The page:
This is not an answer, but also too many words for a comment and I didn't want to post a handful of comments.
I am not sure if this is NP-hard or not, but I have some ideas for a proof.
I would take an approach similar to the NP-hardness proof for Super Mario Bros. Please watch this lecture: https://youtu.be/7d73E1DiH0w?t=2851
First you would need to change your question to "Has Path" rather than "Shortest Path". That is, does there exist a path from start to finish at all? For example, the answer is clearly no for the following (where green is start and red is finish):
We can then try to reduce a given 3SAT instance to this problem. My idea is not complete, but the idea is to use turnstiles as boolean "switches" which will determine a literal true or false.
For example, let's say (A) means a literal is false and (B) means a literal is true:
We can construct variables in such a way that the given path from source to end only allows one of the literals to be true. For example, the following would be such a variable:
If the top path is taken then $x$ is true, if the bottom is taken then the $x$ is false. Notice that if the path were attempted $A \rightarrow \neg X \rightarrow X$ that $X$ would be blocked and could not be flipped unless we go back through $\neg X$ which would flip $\neg X$ back to false. So this is a valid gadget that says "$X$ can only be true or false and the path from $A$ to $B$ will determine that value."
Next we need to construct a clause gadget. My idea for this would be to essentially have a similar setup to the example above where every instance of $X$ can be "set" to true at the same time by flipping its turnstile OR every instance of $\neg X$ can be "set" to true at the same time by flipping its turnstile but NOT both.
We need to construct this clause gadget in such a way that the literal and its negation cannot be both true at the same time. My idea was the following.
Let's say we have a SAT formula: $(x \lor \ldots) \land (\neg x \lor \ldots)$. We could construct a clause like:
If we had $x$ in multiple clauses like: $(x \lor \ldots) \land (\neg x \lor \ldots) \land (x \lor \ldots)$. We could have the following:
The important thing to note here is that you can't flip the $x$ turnstiles while also flipping the $\neg x$ turnstiles.
Then if we have multiple variables like: $(x \lor y \ldots) \land (\neg x \lor y \ldots) \land (x \lor \neg y \ldots)$. We would first route the path through $x$ then through $y$:
Again note that if we tried to choose $x$, the $x$ and $\neg x$ paths reconnect when routing to $y$. However, going "back" one path you would still not be able to "set" the other turnstiles because they are blocking a backward entrance due to their positioning, so the only route forward after $x$ is determine is to continue on to $y$ if you want to make it from start to finish.
For example, a valid solution to our 3SAT formula would be $x$ is true and $y$ is true. This would correspond to the following path from start ($x$) to finish (red). The path is shown in green:
The last thing we would need to do is verify that all clauses have at least one turnstile "switched" on. You can see in my example we could also get a path from start to finish with $x$ is false and $y$ is false even though this does not satisfy the 3SAT formula.
In the Super Mario example, the clauses are verified by "unlocking" a super star which allows Mario to survive a flame walk to the end. We don't exactly have this luxury in our game. By flipping our turnstiles we can't "unlock" anything special, like a path to the end. You could attempt to accomplish this with waypoints, but the waypoints don't actually add much because a path could go to the waypoint, then go exactly back to start and continue on as normal and it has effectively "visited" the waypoint without having to change its solve path.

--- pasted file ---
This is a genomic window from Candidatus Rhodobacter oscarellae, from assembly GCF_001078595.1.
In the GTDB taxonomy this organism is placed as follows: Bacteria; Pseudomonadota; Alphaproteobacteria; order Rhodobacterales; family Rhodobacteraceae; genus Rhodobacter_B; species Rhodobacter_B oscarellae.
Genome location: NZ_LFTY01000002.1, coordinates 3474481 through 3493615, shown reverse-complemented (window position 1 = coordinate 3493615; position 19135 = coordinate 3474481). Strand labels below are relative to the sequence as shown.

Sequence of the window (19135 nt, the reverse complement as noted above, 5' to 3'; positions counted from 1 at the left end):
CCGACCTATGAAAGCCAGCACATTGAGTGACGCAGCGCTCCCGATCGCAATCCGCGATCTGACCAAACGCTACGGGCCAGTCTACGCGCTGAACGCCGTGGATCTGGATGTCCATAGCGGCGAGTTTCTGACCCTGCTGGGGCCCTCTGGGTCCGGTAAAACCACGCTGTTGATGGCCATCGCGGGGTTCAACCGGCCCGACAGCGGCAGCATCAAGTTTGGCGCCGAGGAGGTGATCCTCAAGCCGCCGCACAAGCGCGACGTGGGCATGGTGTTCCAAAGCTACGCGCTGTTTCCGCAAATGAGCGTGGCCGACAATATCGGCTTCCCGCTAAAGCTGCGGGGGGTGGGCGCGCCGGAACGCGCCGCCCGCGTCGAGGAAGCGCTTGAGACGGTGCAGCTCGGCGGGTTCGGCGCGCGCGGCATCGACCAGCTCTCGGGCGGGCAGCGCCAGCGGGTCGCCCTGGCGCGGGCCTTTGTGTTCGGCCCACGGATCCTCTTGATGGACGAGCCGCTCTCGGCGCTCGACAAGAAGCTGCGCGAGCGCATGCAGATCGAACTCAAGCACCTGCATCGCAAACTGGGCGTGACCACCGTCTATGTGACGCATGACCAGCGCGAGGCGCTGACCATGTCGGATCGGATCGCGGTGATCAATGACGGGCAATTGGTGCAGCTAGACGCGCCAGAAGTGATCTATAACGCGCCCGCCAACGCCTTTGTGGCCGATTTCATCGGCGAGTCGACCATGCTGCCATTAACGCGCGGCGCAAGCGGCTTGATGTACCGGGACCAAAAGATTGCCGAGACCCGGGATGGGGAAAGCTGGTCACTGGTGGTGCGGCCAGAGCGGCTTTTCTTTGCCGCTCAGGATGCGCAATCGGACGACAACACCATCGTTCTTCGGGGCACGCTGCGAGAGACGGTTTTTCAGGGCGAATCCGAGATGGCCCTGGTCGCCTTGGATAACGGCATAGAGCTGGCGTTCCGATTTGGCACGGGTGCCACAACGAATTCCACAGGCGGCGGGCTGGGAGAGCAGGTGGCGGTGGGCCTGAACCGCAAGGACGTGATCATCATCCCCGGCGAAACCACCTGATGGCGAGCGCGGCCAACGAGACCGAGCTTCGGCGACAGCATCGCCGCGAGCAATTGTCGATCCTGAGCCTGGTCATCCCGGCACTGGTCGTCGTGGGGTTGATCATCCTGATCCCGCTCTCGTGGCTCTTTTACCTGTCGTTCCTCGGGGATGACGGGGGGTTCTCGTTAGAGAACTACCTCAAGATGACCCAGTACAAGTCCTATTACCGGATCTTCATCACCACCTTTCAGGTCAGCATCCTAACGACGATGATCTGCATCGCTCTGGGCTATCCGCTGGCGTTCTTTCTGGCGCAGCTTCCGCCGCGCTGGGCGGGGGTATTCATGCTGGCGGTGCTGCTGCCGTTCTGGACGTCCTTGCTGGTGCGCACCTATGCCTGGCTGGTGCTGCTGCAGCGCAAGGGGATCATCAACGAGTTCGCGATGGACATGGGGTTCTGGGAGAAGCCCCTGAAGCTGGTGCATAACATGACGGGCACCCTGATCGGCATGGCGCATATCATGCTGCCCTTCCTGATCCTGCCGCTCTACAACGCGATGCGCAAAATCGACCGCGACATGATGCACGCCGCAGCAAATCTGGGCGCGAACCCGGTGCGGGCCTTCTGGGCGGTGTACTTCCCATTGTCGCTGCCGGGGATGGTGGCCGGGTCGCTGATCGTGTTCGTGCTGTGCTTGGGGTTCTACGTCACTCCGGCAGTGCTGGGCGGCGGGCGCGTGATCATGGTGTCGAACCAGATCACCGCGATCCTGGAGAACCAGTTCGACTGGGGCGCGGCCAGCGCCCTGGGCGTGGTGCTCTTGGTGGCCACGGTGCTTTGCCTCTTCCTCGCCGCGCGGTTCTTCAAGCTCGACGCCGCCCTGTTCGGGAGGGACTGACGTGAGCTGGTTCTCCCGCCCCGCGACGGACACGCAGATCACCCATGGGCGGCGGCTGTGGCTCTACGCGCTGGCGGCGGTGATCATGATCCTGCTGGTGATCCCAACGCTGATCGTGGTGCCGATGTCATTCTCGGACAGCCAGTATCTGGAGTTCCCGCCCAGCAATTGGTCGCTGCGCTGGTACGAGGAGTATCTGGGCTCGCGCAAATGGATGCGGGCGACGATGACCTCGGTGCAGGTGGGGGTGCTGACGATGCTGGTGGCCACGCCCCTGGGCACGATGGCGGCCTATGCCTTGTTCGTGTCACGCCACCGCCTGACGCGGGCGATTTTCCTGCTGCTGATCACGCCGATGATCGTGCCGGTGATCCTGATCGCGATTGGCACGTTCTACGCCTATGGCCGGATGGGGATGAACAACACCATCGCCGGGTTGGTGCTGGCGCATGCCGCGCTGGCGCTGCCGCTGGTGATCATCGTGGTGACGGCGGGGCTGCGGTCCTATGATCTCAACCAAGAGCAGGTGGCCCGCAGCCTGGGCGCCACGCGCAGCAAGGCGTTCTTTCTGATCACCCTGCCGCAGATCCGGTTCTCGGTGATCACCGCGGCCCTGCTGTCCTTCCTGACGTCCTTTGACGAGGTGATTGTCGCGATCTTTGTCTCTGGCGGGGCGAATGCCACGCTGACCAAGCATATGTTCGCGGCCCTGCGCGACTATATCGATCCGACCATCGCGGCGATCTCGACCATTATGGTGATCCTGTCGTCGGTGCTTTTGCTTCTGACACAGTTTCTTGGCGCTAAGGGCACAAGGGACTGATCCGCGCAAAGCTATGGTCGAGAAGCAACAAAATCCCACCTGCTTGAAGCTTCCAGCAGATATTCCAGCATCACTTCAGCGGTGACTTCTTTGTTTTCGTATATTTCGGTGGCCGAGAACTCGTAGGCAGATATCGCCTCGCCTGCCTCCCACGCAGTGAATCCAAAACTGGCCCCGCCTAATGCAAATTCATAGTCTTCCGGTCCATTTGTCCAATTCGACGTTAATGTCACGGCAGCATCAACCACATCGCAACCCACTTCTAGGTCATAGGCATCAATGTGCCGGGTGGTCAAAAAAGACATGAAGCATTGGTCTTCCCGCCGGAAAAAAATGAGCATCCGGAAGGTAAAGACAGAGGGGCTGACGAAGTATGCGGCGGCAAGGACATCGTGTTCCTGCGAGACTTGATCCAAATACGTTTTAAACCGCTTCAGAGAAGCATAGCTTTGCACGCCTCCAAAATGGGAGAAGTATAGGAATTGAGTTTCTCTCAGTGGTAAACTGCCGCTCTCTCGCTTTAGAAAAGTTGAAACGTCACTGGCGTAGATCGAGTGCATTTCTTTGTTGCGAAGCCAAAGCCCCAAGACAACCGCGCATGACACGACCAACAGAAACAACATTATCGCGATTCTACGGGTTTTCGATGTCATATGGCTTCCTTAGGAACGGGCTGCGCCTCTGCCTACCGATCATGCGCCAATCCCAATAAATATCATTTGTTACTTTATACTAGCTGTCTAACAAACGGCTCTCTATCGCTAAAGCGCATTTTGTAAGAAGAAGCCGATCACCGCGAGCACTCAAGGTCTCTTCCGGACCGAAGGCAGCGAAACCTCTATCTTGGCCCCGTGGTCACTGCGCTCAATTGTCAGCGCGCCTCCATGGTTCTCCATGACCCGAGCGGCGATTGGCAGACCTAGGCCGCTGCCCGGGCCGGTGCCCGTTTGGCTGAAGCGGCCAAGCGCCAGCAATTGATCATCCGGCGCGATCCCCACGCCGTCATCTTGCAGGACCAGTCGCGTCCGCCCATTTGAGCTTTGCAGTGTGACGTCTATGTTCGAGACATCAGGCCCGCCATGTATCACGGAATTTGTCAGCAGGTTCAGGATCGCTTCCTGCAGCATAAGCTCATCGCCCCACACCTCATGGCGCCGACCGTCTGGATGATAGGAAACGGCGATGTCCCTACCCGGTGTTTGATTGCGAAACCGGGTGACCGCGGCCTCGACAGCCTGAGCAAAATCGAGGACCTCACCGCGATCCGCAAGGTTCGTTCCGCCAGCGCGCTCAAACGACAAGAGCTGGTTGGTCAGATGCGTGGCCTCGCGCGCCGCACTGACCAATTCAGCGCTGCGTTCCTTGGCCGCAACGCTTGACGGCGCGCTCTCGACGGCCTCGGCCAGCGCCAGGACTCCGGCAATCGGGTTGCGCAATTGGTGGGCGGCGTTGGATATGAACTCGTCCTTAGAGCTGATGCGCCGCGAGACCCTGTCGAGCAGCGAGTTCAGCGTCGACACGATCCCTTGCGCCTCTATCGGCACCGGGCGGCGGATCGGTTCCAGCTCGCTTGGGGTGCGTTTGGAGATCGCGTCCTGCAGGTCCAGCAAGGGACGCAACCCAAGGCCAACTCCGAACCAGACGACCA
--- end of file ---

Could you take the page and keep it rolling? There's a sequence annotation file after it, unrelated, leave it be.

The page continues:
One idea I had for "unlocking" something by completing a clause was the following:
If $x$, $y$ or $z$ are "set" then they can (exactly one at a time) go into the bottom chamber and flip the turnstile blocking upward entry from
A. The idea would be that if you put a waypoint below
A for each clause and you hook up the end of the variable chain to the right most
A then you hook up
B to the
A of the clause to the left and chain them together like that. Then the
B of the leftmost clause would be the end. The issue is what I just mentioned, we could just go to the way points then go all the way back to the start, then just set a literal in the first clause an exit.
So these would be my main ideas for constructing a reduction, however its clearly incomplete. If we added in "one-way" blocks or waypoints that only allowed the path to go in one direction but not back then I think this may work because you could trap a regular waypoint behind a one-way block.
The other big issue I did not mention but you would realize if you watched the Super Mario reduction is that the graph I have been showing is non-planar whereas the game is played on a planar graph. We would also need someway to establish crossovers which I think is nontrivial. One idea would be to do something like this:
This is clearly an issue however because if the green path was the "exit" of setting $x$ and the red path was the "entry" of setting $\neg x$ in a clause then you could exit setting $x$ and turn right to effectively also set $\neg x$. This is not allowed.
So you would need to resolve these crossovers as well.
Hopefully someone can take some of these ideas and run with them. It has the vibes of an NP-hard problem since you can essentially encode the turnstiles as bits and almost encode a 3SAT equation into them, but I'm not convinced yet.